Venezuela police fire tear gas on demo, lawmaker hurt
A Venezuelan opposition lawmaker was injured when police fired tear gas and forcefully broke up protesters demanding the authorities move forward with a recall referendum against President Nicolas Maduro.
Caracas: A Venezuelan opposition lawmaker was injured when police fired tear gas and forcefully broke up protesters demanding the authorities move forward with a recall referendum against President Nicolas Maduro.
Police and soldiers formed a cord around the National Electoral Board (CNE) office in downtown Caracas to block the protesters, who were led by a group of opposition lawmakers vowing to march on the building. This is the fourth time in recent days that police have forcefully stopped attempts to march on the CNE.
The demonstrators nevertheless tried to enter the building, unleashing a heated shoving match with police.
A brawl broke out yesterday and punches flew when the protesters faced pro-government sympathizers. Julio Borges, a leading opposition lawmaker, was attacked with clubs and forced to flee to a nearby office.
"We were going peacefully to ask to be heard, like any other Venezuelan," but the board members "refused to see us," said Borges, who spoke to reporters with blood running down his nose.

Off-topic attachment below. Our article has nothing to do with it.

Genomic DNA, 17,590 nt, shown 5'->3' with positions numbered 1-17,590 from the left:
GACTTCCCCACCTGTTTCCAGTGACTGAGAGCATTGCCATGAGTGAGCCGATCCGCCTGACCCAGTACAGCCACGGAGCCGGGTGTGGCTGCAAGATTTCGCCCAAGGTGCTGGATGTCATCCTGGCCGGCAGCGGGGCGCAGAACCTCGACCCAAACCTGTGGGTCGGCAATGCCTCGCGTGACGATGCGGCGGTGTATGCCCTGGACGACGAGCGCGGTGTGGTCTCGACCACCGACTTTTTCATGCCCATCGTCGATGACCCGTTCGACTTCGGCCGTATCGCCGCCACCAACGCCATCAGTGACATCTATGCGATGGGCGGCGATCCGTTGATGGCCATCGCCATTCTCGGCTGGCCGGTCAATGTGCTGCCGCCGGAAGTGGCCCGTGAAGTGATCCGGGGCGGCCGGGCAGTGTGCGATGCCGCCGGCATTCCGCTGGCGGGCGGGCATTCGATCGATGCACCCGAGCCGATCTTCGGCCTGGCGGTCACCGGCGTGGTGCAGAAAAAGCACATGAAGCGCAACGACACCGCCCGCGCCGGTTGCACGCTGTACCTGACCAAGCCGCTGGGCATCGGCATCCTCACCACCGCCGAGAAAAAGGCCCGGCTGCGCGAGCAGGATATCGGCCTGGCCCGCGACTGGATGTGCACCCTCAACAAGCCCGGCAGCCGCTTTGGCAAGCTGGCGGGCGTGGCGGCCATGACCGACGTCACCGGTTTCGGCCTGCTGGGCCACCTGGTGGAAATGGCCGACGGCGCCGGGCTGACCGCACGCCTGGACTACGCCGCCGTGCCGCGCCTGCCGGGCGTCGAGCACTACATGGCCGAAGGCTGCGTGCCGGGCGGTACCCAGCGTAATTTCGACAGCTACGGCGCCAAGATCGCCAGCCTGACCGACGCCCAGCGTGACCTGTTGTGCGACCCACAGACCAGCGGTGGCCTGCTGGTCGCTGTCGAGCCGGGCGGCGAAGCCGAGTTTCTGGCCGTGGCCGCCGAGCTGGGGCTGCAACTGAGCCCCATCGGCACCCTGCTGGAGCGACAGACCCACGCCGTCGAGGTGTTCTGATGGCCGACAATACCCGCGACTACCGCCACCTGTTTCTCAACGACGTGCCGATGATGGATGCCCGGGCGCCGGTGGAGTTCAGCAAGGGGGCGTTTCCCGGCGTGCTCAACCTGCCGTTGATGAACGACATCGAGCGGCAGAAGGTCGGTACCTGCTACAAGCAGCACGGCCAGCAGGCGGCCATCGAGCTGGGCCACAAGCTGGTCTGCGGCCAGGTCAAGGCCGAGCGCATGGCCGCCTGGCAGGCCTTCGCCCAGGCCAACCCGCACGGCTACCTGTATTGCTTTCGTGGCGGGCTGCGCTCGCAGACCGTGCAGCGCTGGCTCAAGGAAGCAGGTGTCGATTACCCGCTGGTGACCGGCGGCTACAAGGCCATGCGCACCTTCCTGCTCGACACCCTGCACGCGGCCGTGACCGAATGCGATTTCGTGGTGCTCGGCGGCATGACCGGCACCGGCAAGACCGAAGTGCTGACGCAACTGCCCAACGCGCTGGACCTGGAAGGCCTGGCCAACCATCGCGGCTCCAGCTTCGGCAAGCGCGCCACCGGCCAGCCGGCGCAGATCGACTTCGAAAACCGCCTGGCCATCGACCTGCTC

"They believe that they're above the constitution, above the people," he said yesterday.
"Recall now!" and "We're hungry!" chanted the protesters. The pro-Maduro crowd tried to drown them out with their own chants.
Police hurled tear gas canisters to break up the crowds.
Elsewhere in Caracas, in the Plaza Venezuela, students who gathered to march to the Election Board office were surrounded by security forces.
After weeks of pressuring the CNE to allow the referendum process to go ahead, the opposition said Tuesday that the board had accepted as valid 1.3 million signatures on a petition calling for a recall vote.
The decision moves the lengthy recall process on to the next step, in which at least 200,000 signatories must confirm their identity with fingerprint scans.
But electoral authorities have yet to set a date for that.
Under the constitution, the opposition would then have to gather four million more signatures -- 20 percent of the electorate -- to trigger a recall vote.
Maduro's opponents are racing to call a referendum before Jan 10, when a successful recall vote would trigger new elections rather than transfer power to the vice president.
The opposition warns the once-booming oil giant risks exploding into unrest if authorities do not allow a referendum on Maduro's rule, which has seen an economic downturn marked by severe shortages of food, electricity, medicine and other basic goods.